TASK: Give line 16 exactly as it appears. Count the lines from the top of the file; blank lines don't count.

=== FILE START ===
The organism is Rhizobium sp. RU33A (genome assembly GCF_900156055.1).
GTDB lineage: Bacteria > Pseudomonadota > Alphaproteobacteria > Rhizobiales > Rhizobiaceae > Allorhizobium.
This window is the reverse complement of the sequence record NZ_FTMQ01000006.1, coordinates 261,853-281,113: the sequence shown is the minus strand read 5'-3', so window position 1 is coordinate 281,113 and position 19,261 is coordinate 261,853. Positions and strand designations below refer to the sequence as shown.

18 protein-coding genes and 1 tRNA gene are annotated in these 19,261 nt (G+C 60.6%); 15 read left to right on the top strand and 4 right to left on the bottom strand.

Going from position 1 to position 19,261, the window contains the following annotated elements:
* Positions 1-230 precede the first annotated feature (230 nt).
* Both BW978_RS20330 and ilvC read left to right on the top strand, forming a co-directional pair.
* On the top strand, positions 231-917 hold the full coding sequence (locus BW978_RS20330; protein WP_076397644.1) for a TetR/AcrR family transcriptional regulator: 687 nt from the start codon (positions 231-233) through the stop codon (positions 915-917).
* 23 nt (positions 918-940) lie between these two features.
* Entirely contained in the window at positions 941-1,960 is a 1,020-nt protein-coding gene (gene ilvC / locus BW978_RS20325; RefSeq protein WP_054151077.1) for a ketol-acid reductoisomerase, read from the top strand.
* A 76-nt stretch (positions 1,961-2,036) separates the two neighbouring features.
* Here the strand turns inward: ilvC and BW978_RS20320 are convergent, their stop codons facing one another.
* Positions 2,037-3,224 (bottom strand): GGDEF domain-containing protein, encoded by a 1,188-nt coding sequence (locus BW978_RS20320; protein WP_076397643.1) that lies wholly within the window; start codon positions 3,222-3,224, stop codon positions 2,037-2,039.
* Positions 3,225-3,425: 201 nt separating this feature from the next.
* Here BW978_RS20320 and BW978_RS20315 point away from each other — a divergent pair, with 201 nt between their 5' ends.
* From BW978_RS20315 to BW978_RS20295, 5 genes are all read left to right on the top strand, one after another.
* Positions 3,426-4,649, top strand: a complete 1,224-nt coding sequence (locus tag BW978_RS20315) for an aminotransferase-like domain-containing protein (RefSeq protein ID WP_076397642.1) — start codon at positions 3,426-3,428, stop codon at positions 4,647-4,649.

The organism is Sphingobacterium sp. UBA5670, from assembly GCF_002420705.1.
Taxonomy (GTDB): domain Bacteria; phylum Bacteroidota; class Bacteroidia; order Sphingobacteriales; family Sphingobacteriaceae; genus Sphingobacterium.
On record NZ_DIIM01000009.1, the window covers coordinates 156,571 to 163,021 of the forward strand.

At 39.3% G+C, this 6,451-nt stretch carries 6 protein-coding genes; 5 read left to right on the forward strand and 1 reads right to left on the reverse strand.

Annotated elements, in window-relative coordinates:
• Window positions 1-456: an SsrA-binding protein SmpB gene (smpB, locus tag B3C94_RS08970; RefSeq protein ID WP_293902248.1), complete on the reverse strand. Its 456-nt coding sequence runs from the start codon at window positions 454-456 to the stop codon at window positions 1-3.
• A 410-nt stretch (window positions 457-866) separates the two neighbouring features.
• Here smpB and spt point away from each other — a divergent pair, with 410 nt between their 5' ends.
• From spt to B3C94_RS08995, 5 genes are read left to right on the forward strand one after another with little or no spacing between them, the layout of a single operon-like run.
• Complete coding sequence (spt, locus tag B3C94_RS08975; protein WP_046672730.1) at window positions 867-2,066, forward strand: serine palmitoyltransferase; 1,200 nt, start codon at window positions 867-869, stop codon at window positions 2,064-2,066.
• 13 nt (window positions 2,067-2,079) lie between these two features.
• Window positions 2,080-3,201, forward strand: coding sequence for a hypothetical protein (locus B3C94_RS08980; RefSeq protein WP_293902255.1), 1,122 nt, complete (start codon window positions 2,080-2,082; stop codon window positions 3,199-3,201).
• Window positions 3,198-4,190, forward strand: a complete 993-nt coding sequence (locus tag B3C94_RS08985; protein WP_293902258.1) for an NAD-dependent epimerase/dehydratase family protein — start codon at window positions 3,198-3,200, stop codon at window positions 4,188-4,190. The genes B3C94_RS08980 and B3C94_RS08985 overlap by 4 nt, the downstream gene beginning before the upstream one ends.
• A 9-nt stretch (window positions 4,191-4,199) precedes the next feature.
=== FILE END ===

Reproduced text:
* From BW978_RS20315 to BW978_RS20295, 5 genes are all read left to right on the top strand, one after another.